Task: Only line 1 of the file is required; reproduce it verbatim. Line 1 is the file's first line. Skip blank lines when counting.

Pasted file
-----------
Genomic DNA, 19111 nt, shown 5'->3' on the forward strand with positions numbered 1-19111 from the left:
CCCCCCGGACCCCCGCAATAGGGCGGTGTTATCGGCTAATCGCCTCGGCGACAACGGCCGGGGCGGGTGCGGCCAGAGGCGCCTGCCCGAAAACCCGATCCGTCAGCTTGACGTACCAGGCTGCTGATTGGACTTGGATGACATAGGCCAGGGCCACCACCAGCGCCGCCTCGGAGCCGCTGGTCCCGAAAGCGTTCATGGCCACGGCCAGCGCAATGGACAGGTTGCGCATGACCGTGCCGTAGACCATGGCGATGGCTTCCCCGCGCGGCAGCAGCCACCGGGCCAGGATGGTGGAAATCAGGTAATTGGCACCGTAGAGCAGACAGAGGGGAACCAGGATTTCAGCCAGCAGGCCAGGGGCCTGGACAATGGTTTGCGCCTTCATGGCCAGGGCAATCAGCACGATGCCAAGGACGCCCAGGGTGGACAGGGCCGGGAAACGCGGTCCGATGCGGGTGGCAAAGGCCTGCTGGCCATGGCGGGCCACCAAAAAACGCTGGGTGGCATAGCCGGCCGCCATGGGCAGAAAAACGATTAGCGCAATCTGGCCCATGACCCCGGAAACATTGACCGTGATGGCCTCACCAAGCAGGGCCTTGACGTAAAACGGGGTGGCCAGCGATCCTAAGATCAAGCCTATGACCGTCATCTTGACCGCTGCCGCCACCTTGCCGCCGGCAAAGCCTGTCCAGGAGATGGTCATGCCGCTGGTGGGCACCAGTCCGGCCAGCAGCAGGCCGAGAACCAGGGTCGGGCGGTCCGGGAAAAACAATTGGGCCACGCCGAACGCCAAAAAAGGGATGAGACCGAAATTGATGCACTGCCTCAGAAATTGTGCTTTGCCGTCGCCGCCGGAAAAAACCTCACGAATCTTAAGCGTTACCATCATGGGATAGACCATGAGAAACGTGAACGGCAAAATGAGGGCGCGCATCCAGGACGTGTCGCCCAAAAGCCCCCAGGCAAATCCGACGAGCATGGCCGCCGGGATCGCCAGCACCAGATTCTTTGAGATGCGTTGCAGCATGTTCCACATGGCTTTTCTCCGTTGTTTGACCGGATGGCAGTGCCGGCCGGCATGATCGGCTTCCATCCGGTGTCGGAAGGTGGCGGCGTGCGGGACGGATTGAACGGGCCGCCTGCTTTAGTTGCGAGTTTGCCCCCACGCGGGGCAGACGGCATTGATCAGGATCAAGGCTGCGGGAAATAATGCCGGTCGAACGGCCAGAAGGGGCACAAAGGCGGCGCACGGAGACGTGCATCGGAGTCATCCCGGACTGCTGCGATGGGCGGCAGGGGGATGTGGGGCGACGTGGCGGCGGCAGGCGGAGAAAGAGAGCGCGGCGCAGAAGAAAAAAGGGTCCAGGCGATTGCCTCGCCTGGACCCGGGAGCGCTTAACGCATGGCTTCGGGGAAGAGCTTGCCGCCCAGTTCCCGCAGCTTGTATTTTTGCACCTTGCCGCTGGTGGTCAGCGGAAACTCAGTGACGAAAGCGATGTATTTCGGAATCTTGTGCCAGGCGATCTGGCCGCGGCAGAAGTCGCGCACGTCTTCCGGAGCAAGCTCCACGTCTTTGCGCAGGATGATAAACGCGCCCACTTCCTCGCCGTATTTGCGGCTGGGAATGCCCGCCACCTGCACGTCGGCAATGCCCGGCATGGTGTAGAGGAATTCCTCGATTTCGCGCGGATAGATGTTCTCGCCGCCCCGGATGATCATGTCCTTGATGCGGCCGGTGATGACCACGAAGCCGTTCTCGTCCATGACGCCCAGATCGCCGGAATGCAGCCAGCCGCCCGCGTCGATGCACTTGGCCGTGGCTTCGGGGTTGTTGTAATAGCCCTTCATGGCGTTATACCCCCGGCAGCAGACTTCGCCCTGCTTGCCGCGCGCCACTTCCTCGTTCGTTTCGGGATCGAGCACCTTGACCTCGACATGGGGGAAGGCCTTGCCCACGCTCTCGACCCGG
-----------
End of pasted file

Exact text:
Genomic DNA, 19111 nt, shown 5'->3' on the forward strand with positions numbered 1-19111 from the left: